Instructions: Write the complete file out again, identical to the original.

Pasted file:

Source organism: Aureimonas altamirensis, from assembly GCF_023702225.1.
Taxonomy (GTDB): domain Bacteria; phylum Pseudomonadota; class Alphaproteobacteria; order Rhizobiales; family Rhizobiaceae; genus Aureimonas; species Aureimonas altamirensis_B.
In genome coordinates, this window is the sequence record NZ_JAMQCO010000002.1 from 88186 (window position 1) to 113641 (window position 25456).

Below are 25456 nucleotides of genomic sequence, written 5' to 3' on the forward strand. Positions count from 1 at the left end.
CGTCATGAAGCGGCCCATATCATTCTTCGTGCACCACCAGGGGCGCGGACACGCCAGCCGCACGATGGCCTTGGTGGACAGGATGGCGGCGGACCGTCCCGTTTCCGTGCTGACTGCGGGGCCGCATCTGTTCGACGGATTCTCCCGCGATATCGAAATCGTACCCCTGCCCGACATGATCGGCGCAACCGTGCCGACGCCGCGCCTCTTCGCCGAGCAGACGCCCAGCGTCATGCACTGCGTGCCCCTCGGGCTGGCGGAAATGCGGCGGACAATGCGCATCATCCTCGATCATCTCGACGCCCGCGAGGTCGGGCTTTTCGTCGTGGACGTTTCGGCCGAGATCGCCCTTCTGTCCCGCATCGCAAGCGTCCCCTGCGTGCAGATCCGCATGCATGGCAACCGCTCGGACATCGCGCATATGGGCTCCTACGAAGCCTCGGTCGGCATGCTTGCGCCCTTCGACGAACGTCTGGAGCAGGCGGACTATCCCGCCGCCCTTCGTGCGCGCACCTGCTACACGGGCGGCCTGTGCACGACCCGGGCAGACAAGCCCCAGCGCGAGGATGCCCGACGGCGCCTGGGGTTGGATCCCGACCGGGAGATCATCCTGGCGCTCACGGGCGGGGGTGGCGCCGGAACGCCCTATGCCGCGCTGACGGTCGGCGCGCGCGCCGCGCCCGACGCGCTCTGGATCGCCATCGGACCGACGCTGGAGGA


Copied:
Source organism: Aureimonas altamirensis, from assembly GCF_023702225.1.
Taxonomy (GTDB): domain Bacteria; phylum Pseudomonadota; class Alphaproteobacteria; order Rhizobiales; family Rhizobiaceae; genus Aureimonas; species Aureimonas altamirensis_B.
In genome coordinates, this window is the sequence record NZ_JAMQCO010000002.1 from 88186 (window position 1) to 113641 (window position 25456).

Below are 25456 nucleotides of genomic sequence, written 5' to 3' on the forward strand. Positions count from 1 at the left end.
CGTCATGAAGCGGCCCATATCATTCTTCGTGCACCACCAGGGGCGCGGACACGCCAGCCGCACGATGGCCTTGGTGGACAGGATGGCGGCGGACCGTCCCGTTTCCGTGCTGACTGCGGGGCCGCATCTGTTCGACGGATTCTCCCGCGATATCGAAATCGTACCCCTGCCCGACATGATCGGCGCAACCGTGCCGACGCCGCGCCTCTTCGCCGAGCAGACGCCCAGCGTCATGCACTGCGTGCCCCTCGGGCTGGCGGAAATGCGGCGGACAATGCGCATCATCCTCGATCATCTCGACGCCCGCGAGGTCGGGCTTTTCGTCGTGGACGTTTCGGCCGAGATCGCCCTTCTGTCCCGCATCGCAAGCGTCCCCTGCGTGCAGATCCGCATGCATGGCAACCGCTCGGACATCGCGCATATGGGCTCCTACGAAGCCTCGGTCGGCATGCTTGCGCCCTTCGACGAACGTCTGGAGCAGGCGGACTATCCCGCCGCCCTTCGTGCGCGCACCTGCTACACGGGCGGCCTGTGCACGACCCGGGCAGACAAGCCCCAGCGCGAGGATGCCCGACGGCGCCTGGGGTTGGATCCCGACCGGGAGATCATCCTGGCGCTCACGGGCGGGGGTGGCGCCGGAACGCCCTATGCCGCGCTGACGGTCGGCGCGCGCGCCGCGCCCGACGCGCTCTGGATCGCCATCGGACCGACGCTGGAGGA